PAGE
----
Apr 30, 2009 | 13
Black holes are thought to be common in the universe, with a supermassive gobbler lurking at the core of galaxies such as our own Milky Way. But might they also be found roaming outside the galactic centers?
A new study estimates that approximately 300 black holes may lurk throughout the Milky Way, remnants of the building blocks that came together billions of years ago to form the galaxy. What is more, those black holes may retain properties that would allow astronomers to identify them, providing an archaeological record of the galaxy's formation.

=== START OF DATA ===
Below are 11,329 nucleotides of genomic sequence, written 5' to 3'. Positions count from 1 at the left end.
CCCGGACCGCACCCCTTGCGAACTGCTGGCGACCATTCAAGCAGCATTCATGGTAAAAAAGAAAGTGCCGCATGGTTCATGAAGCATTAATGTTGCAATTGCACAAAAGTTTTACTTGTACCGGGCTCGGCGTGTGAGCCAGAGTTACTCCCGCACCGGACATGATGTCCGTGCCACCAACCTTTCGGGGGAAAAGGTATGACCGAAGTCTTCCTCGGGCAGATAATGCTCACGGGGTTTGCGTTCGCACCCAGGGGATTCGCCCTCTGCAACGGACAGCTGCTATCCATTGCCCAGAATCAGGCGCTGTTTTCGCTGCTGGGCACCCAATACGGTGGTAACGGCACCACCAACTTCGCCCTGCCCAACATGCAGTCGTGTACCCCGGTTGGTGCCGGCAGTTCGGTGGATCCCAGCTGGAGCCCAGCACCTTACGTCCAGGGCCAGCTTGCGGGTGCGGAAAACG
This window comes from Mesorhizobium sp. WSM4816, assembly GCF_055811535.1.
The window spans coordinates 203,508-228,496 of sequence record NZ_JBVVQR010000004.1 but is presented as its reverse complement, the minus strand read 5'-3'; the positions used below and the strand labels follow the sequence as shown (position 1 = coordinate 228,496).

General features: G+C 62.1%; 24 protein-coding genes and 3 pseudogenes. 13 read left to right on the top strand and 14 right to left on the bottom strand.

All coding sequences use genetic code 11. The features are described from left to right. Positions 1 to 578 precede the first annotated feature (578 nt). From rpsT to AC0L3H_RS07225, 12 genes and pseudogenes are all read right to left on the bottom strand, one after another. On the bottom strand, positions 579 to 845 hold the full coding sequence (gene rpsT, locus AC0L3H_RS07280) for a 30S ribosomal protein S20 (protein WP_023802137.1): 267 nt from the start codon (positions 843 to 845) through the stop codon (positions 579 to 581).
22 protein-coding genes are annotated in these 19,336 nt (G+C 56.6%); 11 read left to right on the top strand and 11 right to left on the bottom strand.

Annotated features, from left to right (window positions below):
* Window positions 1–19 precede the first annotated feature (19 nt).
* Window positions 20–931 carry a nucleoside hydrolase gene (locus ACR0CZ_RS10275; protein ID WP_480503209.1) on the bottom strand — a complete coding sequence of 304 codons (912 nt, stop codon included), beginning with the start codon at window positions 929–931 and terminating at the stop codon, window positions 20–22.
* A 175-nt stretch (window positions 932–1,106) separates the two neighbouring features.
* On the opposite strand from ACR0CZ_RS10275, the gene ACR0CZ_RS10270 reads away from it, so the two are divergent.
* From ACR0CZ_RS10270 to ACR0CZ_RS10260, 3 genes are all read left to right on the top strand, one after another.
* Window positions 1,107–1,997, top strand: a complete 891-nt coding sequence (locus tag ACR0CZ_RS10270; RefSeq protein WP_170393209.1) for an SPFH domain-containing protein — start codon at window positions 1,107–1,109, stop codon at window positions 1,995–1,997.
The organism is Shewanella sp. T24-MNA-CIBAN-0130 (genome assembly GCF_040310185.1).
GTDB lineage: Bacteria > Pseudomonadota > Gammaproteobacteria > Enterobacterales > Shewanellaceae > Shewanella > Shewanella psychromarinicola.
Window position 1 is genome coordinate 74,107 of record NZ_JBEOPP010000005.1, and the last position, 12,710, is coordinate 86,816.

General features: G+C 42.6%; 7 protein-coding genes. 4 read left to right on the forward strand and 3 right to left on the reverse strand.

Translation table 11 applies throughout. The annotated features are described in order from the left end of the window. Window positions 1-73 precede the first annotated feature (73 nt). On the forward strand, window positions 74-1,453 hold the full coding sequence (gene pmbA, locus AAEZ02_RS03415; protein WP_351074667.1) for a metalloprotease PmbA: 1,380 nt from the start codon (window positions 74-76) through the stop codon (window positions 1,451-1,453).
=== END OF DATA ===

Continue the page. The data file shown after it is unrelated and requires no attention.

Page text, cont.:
Ryan O'Leary, a graduate student at the Harvard-Smithsonian Center for Astrophysics (CfA), and CfA professor Avi Loeb conducted the research, set to be published in the Monthly Notices of the Royal Astronomical Society.
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